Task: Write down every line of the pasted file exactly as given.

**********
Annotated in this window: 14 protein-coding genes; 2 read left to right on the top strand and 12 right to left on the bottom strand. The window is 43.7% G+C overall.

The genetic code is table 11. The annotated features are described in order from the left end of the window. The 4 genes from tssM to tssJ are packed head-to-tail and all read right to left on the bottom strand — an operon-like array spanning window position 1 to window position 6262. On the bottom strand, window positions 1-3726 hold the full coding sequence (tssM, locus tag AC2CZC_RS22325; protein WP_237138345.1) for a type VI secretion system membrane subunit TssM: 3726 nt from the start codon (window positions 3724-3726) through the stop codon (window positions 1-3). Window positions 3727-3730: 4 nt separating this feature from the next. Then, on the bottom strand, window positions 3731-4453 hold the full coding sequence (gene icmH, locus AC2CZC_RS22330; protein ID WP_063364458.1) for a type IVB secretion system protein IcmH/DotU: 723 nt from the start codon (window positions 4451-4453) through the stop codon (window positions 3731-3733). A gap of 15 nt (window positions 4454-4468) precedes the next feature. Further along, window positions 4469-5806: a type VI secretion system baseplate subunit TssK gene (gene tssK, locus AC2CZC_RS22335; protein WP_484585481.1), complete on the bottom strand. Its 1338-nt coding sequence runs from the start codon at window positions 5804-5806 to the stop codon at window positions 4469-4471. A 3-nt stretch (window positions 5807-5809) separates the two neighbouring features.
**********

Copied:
Annotated in this window: 14 protein-coding genes; 2 read left to right on the top strand and 12 right to left on the bottom strand. The window is 43.7% G+C overall.

The genetic code is table 11. The annotated features are described in order from the left end of the window. The 4 genes from tssM to tssJ are packed head-to-tail and all read right to left on the bottom strand — an operon-like array spanning window position 1 to window position 6262. On the bottom strand, window positions 1-3726 hold the full coding sequence (tssM, locus tag AC2CZC_RS22325; protein WP_237138345.1) for a type VI secretion system membrane subunit TssM: 3726 nt from the start codon (window positions 3724-3726) through the stop codon (window positions 1-3). Window positions 3727-3730: 4 nt separating this feature from the next. Then, on the bottom strand, window positions 3731-4453 hold the full coding sequence (gene icmH, locus AC2CZC_RS22330; protein ID WP_063364458.1) for a type IVB secretion system protein IcmH/DotU: 723 nt from the start codon (window positions 4451-4453) through the stop codon (window positions 3731-3733). A gap of 15 nt (window positions 4454-4468) precedes the next feature. Further along, window positions 4469-5806: a type VI secretion system baseplate subunit TssK gene (gene tssK, locus AC2CZC_RS22335; protein WP_484585481.1), complete on the bottom strand. Its 1338-nt coding sequence runs from the start codon at window positions 5804-5806 to the stop codon at window positions 4469-4471. A 3-nt stretch (window positions 5807-5809) separates the two neighbouring features.